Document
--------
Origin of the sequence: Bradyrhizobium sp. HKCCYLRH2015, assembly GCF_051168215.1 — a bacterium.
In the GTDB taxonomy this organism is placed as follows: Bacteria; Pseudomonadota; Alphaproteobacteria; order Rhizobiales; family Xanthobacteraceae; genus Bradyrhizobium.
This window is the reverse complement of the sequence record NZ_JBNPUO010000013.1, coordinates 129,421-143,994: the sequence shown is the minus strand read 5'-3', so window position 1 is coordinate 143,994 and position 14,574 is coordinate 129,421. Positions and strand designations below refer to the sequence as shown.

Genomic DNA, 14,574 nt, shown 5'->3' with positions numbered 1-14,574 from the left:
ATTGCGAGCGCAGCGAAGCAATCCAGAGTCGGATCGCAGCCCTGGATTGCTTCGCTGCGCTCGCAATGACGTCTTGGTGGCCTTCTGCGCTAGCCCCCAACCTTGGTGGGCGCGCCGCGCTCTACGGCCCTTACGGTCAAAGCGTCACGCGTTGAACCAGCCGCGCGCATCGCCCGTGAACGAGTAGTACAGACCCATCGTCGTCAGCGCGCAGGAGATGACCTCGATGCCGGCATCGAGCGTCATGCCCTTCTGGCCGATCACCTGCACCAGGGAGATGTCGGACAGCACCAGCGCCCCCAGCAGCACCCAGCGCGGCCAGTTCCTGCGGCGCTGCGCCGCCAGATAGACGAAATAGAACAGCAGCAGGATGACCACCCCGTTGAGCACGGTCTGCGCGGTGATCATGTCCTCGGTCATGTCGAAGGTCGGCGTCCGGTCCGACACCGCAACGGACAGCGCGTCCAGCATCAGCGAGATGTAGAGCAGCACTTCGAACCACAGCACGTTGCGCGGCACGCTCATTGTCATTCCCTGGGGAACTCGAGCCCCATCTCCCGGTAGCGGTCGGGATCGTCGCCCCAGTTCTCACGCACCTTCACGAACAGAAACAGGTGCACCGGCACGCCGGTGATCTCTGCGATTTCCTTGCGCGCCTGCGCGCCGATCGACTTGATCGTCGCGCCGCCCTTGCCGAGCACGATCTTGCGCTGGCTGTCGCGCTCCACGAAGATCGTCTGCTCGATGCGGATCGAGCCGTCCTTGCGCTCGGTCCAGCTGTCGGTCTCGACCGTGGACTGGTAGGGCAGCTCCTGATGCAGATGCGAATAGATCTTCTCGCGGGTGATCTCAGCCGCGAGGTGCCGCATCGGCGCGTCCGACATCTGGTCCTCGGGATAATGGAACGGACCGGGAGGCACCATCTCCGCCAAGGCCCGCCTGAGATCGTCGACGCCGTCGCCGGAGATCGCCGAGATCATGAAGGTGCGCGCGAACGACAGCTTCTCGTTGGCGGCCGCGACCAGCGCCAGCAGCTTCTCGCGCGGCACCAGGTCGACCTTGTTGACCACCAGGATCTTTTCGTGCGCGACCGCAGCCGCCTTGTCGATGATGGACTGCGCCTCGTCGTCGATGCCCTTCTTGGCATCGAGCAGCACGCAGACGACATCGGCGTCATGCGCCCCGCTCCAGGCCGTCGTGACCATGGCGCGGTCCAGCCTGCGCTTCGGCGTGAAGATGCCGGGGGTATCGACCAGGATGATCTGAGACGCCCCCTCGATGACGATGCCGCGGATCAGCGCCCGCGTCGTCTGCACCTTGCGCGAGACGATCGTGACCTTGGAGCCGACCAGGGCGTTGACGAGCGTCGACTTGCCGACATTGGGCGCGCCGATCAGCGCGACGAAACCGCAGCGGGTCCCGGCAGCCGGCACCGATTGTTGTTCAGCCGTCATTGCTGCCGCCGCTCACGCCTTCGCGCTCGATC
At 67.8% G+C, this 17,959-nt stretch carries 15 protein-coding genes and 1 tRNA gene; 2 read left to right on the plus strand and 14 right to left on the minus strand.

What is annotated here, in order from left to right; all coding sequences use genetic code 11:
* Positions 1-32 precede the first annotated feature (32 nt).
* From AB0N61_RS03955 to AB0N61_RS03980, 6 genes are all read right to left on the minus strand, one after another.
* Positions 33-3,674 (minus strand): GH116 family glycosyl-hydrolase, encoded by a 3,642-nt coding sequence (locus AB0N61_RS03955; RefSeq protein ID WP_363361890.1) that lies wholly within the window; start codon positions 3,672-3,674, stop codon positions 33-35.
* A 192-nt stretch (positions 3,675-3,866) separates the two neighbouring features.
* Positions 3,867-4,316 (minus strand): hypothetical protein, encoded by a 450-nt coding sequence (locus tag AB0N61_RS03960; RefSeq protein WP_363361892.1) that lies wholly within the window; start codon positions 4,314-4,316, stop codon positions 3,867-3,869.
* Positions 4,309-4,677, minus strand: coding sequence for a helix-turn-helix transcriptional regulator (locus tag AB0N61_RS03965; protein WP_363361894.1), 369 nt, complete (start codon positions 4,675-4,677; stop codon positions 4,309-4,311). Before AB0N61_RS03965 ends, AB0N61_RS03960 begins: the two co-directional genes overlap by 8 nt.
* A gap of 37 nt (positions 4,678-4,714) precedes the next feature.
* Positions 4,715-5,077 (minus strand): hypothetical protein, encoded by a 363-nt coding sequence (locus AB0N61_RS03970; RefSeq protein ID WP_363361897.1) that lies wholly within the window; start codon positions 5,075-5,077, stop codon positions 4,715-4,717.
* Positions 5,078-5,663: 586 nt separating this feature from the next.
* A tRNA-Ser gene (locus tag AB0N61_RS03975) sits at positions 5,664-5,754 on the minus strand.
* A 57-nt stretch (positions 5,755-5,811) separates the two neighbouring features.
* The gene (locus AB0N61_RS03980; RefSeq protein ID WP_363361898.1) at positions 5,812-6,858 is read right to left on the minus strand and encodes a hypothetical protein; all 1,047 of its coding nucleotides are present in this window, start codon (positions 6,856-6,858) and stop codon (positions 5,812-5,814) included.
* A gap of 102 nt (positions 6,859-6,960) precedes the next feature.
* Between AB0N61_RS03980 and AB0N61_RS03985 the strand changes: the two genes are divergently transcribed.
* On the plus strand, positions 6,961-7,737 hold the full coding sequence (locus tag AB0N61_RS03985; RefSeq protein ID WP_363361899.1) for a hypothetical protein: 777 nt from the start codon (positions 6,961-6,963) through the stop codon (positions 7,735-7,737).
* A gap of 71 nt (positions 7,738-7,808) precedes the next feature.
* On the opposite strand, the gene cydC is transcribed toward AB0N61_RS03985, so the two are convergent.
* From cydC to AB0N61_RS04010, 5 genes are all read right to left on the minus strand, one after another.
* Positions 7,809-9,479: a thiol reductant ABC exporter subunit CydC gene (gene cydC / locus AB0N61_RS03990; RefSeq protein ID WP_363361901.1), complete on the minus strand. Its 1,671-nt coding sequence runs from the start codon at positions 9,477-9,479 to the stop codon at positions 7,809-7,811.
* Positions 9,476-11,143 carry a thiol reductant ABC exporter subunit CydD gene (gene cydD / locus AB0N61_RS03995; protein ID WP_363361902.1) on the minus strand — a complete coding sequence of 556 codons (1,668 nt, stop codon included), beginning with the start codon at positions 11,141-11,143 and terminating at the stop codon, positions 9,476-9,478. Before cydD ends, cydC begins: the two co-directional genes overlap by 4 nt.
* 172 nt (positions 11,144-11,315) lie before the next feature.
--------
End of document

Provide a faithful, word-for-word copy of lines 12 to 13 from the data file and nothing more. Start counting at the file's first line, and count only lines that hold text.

* Positions 3,867-4,316 (minus strand): hypothetical protein, encoded by a 450-nt coding sequence (locus tag AB0N61_RS03960; RefSeq protein WP_363361892.1) that lies wholly within the window; start codon positions 4,314-4,316, stop codon positions 3,867-3,869.
* Positions 4,309-4,677, minus strand: coding sequence for a helix-turn-helix transcriptional regulator (locus tag AB0N61_RS03965; protein WP_363361894.1), 369 nt, complete (start codon positions 4,675-4,677; stop codon positions 4,309-4,311). Before AB0N61_RS03965 ends, AB0N61_RS03960 begins: the two co-directional genes overlap by 8 nt.